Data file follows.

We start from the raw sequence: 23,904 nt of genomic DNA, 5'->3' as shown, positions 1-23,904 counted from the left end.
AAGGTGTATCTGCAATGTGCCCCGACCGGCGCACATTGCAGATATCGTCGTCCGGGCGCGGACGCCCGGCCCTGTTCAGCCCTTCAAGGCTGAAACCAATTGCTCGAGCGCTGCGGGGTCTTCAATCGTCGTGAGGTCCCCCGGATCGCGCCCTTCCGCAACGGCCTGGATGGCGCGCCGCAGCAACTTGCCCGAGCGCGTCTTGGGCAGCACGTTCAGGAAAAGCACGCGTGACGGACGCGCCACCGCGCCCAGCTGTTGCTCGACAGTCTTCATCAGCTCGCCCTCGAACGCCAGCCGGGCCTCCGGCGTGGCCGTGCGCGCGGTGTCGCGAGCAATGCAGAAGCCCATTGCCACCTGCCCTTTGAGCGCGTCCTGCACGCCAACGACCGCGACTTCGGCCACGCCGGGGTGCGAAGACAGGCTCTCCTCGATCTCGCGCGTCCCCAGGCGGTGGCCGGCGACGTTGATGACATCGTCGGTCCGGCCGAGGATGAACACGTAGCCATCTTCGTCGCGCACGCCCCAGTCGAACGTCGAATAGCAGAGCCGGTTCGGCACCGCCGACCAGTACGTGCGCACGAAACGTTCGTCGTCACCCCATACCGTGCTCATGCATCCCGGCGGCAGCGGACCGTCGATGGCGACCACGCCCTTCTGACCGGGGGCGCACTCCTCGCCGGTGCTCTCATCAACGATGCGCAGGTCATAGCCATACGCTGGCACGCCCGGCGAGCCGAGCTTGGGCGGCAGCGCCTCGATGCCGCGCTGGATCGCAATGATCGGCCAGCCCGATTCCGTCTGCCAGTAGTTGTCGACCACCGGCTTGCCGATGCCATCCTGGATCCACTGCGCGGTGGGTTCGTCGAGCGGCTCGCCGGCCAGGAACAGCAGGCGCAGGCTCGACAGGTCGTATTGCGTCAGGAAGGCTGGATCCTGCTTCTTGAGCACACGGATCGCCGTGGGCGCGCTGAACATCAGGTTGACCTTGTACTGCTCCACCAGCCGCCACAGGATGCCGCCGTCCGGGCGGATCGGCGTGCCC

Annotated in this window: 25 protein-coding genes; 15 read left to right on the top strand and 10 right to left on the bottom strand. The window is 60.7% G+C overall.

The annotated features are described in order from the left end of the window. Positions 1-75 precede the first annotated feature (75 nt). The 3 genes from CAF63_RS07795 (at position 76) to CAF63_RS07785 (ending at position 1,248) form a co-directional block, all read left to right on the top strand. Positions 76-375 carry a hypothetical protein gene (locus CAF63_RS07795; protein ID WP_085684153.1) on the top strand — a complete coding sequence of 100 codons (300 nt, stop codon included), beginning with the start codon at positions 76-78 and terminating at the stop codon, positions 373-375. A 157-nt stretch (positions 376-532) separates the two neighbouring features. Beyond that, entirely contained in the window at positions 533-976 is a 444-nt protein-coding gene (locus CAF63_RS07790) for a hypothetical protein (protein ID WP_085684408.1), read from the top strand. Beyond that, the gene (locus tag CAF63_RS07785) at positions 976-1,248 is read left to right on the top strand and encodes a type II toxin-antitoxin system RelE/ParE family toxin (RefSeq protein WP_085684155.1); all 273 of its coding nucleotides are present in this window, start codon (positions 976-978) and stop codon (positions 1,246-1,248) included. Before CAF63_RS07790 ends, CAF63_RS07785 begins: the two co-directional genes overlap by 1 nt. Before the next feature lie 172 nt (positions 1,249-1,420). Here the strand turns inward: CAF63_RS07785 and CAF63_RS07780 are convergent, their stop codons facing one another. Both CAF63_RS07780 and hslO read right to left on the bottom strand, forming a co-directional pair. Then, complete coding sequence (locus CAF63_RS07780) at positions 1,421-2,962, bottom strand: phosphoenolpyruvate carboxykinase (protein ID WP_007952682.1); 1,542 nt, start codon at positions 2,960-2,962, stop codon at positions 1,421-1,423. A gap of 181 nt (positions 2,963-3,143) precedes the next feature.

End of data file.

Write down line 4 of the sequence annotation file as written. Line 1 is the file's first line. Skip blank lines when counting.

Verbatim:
The annotated features are described in order from the left end of the window. Positions 1-75 precede the first annotated feature (75 nt). The 3 genes from CAF63_RS07795 (at position 76) to CAF63_RS07785 (ending at position 1,248) form a co-directional block, all read left to right on the top strand. Positions 76-375 carry a hypothetical protein gene (locus CAF63_RS07795; protein ID WP_085684153.1) on the top strand — a complete coding sequence of 100 codons (300 nt, stop codon included), beginning with the start codon at positions 76-78 and terminating at the stop codon, positions 373-375. A 157-nt stretch (positions 376-532) separates the two neighbouring features. Beyond that, entirely contained in the window at positions 533-976 is a 444-nt protein-coding gene (locus CAF63_RS07790) for a hypothetical protein (protein ID WP_085684408.1), read from the top strand. Beyond that, the gene (locus tag CAF63_RS07785) at positions 976-1,248 is read left to right on the top strand and encodes a type II toxin-antitoxin system RelE/ParE family toxin (RefSeq protein WP_085684155.1); all 273 of its coding nucleotides are present in this window, start codon (positions 976-978) and stop codon (positions 1,246-1,248) included. Before CAF63_RS07790 ends, CAF63_RS07785 begins: the two co-directional genes overlap by 1 nt. Before the next feature lie 172 nt (positions 1,249-1,420). Here the strand turns inward: CAF63_RS07785 and CAF63_RS07780 are convergent, their stop codons facing one another. Both CAF63_RS07780 and hslO read right to left on the bottom strand, forming a co-directional pair. Then, complete coding sequence (locus CAF63_RS07780) at positions 1,421-2,962, bottom strand: phosphoenolpyruvate carboxykinase (protein ID WP_007952682.1); 1,542 nt, start codon at positions 2,960-2,962, stop codon at positions 1,421-1,423. A gap of 181 nt (positions 2,963-3,143) precedes the next feature.